And the creation of a European minimum wage may have to face another sizeable obstacle: the question of which convergence criteria should apply to ensure a minimum wage does not unbalance EU countries’ pay policies.

According to Cordery’s report, EU countries set their minimum wage at between 40 and 60% of the national median wage.

A European law enforcing a minimum wage at 60% of the median would not necessarily change a great deal in certain countries. The French and Portuguese minimum wages are already at the recommended level of 60%, while in Luxembourg, workers earn at least 57% of the national average.prefer a European minimum wage with a threshold below 60%, and and certian countries in thand . (EurThe French treasury suggested a floor of 45-50%, which would increase progressively to 55%. of the median national wage. This scenario would cut the minimum wage in France by 8.3%.

But it would have a positive effect on wages in countries like Estonia, the Czech Republic, Spain and Romania, where the minimum wage is currently around 40% of the median. (full story


In Greece, wages underwent massive cuts due to austerity measures that practically abolished labor rights and “social justice”, while in the name of “competitiveness” and the economic crisis, Greek employees go home with less and less money compared to the cost of living.

In 2012, lenders enforced the cut of  minimum wage from €700 to €580. According to Social Security Fund for Employees (IKA) data in 2014, the median wage was €1,048 gross – that is the minimum wage was 55% of the median. Furthermore, they also “froze” the wage increase “allowances”: wage increase of 10% after the first 3 years of experience and 5% and 5% after the 6th and the 9th year.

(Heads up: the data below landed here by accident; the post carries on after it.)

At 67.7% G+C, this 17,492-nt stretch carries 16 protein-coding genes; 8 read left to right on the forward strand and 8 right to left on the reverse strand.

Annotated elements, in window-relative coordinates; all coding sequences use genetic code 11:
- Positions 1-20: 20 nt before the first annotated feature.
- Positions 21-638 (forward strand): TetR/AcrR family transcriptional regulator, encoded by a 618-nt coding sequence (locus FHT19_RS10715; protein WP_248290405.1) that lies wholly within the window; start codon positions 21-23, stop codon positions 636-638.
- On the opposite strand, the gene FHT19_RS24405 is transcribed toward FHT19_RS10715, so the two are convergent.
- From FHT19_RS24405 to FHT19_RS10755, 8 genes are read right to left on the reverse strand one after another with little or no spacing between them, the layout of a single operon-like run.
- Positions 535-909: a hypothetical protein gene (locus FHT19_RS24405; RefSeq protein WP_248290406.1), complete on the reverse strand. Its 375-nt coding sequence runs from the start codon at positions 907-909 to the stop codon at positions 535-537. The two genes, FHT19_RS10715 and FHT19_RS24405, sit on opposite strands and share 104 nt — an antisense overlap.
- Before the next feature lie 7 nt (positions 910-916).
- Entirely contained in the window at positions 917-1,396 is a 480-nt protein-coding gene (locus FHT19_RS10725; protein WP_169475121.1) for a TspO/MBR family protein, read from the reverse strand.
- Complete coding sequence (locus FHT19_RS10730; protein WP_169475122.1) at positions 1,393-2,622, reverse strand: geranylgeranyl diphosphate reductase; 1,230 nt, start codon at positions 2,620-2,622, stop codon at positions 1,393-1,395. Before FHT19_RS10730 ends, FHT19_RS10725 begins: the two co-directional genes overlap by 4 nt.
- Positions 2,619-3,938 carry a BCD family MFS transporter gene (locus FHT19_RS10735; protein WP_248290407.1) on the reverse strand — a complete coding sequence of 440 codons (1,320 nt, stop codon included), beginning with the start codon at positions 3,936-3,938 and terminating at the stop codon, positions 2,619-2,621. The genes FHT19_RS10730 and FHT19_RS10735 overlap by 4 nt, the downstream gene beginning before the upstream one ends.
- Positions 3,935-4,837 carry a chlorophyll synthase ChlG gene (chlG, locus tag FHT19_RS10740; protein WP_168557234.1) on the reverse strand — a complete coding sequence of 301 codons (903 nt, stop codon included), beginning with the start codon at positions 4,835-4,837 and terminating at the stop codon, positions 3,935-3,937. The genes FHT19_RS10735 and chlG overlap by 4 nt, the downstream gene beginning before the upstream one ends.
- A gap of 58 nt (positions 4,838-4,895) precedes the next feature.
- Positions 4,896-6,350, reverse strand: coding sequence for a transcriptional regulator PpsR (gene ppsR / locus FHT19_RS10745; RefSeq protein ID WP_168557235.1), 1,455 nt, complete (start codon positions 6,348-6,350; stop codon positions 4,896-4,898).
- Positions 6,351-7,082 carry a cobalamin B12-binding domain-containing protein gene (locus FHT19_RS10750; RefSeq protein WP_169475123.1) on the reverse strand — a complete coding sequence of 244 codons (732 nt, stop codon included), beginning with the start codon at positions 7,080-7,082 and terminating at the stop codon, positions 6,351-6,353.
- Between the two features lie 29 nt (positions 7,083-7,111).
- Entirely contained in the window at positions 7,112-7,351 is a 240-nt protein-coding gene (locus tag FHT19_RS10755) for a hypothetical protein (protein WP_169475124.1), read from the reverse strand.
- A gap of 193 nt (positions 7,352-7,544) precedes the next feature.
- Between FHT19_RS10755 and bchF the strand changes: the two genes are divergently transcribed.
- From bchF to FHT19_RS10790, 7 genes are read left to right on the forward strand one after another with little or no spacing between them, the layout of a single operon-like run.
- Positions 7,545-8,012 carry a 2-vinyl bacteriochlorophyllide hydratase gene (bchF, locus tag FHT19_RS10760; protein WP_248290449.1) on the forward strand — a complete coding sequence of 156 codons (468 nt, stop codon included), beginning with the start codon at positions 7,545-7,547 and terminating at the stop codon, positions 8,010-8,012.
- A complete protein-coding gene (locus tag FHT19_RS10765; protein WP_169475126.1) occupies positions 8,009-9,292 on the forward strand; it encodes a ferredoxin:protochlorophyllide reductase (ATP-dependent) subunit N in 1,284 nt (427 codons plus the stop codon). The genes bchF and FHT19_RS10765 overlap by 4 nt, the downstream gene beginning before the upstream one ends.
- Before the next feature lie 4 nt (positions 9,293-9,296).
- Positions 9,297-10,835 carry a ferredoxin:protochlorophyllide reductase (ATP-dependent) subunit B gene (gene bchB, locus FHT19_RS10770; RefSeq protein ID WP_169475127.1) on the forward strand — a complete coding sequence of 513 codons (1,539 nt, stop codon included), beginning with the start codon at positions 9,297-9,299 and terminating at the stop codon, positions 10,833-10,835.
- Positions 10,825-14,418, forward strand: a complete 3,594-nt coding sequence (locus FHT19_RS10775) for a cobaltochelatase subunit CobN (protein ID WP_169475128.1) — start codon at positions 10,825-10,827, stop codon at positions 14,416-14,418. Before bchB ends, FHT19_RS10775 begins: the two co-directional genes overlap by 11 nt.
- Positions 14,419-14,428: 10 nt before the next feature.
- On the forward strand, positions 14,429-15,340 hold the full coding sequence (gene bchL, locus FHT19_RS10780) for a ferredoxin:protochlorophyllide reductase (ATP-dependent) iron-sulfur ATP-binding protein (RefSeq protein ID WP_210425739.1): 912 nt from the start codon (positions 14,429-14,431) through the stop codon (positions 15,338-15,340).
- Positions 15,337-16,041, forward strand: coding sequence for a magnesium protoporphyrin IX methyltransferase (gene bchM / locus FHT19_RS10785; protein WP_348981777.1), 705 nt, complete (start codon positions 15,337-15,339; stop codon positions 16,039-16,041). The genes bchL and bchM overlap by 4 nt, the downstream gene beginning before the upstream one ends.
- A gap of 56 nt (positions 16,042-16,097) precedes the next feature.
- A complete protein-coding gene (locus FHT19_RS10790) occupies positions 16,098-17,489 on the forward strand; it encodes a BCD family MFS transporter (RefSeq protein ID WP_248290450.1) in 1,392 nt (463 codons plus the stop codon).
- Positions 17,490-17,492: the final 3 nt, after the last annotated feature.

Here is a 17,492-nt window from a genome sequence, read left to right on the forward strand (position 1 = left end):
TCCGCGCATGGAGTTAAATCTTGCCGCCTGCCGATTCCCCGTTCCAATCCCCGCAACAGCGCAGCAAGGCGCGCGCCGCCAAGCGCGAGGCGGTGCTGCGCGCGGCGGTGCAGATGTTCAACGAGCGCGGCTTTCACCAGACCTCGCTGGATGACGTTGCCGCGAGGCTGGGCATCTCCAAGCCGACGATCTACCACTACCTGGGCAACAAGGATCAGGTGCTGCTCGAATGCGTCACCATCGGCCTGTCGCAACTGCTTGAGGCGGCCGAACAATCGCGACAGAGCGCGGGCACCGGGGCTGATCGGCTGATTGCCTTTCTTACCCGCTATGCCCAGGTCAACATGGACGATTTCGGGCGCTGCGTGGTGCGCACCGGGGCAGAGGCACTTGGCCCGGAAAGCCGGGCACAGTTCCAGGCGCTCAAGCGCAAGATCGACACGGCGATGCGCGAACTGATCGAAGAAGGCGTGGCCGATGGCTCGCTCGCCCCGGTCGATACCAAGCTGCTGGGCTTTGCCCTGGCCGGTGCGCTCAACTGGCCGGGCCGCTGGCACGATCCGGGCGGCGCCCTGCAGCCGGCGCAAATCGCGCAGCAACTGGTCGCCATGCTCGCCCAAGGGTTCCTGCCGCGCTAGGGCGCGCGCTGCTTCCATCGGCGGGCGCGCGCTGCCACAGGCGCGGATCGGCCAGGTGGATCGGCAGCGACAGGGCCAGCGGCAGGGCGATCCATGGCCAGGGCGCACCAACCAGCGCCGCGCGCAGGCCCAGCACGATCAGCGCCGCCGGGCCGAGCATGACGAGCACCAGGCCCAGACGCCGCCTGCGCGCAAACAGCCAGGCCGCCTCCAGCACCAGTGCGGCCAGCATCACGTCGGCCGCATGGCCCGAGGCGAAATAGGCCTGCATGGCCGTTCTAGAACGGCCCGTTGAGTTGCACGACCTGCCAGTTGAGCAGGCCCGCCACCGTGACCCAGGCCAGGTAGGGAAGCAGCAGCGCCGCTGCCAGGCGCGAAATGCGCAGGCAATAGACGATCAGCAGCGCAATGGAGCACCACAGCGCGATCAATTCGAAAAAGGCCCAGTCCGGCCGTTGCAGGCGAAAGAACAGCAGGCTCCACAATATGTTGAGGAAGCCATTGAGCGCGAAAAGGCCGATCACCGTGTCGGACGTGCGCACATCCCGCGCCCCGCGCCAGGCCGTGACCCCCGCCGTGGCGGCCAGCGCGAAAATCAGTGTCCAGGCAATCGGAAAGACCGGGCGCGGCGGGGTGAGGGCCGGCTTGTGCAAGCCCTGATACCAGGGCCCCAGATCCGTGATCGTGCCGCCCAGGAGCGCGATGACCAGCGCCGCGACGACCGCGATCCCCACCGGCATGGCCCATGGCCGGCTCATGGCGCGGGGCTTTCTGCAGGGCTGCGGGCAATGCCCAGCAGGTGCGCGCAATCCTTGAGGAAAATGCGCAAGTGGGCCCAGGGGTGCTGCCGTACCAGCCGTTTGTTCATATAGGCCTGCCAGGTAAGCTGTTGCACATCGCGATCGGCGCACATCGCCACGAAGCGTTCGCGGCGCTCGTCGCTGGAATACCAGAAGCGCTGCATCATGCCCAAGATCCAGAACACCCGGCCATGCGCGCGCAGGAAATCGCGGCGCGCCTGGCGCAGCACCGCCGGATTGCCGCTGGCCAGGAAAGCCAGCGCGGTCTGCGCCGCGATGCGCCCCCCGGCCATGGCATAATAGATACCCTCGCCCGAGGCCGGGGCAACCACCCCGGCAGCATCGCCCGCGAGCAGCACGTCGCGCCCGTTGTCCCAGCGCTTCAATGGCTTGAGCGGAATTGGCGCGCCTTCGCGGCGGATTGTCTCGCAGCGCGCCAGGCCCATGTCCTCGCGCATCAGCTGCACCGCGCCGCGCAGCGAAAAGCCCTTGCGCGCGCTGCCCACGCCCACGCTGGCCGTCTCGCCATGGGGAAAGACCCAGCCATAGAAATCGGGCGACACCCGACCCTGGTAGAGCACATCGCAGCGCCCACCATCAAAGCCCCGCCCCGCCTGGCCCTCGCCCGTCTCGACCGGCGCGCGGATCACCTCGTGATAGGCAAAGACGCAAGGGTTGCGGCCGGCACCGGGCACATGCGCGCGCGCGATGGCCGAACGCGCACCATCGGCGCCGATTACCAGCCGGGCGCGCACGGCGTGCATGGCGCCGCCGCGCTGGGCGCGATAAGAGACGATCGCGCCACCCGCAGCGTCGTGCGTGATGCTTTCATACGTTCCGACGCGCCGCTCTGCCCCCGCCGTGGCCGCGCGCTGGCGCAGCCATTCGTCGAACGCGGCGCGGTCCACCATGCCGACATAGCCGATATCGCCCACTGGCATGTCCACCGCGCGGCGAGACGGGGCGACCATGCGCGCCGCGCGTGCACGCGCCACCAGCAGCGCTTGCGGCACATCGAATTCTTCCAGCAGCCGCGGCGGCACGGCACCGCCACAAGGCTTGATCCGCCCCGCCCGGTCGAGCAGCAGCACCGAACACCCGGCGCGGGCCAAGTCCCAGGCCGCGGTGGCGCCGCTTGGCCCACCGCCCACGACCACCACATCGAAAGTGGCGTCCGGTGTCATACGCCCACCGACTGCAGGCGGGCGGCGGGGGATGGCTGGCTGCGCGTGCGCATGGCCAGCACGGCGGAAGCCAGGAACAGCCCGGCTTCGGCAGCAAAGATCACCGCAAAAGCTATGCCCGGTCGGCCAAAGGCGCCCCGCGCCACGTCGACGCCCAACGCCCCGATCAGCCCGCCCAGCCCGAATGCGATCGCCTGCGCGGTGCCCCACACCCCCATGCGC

These two major changes in minimum wages led to massive cuts also in median wages. In Greece, the cut of minimum wage occurred first and was in no percentage connection to the median wage. It was simply “deliberate.”

As IMF’s Christine Lagarde used to praise “minimum wage in Greece had to come down to levels of Croatia,” a member of the EU but not a member of the eurozone.

Lagarde was claiming that lowering the minimum wage was aiming to make Greece a competitive country. Six years later, it turns out it was not the ‘high minimum wage’ that was making Greece noncompetitive but permanently changing taxation system, the over taxation of business and enterprises, the hikes in social security contributions. But the IMF has admitted that its Program to Greece was wrong, didn’t it?

With the adoption of a minimum wage across the EU, Brussels claims to work towards eliminating “social injustice.”

However, this contains also the risk, that the Greek model might be applied across Europe.

It is not a secret that the measures that have crashed the Greek society are just an experiment to check public reaction in a lab full of rats.

Of course, we would all agree that the minimum wage is at the level of Luxembourgh, 1,900 euro per month – even gross…

PS Nowadays, the median wage in Greece is hard to be estimated as almost 50% of the full-time employees to work without social security for 400-500 euros per month.

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  1. everyone could adopt the minimum wage of bulgaria…

  2. That is a nice idea and such but will lead to higher unemployment, especially youth unemployment. Companies will simply not hire more people or will fire some of the ones they have.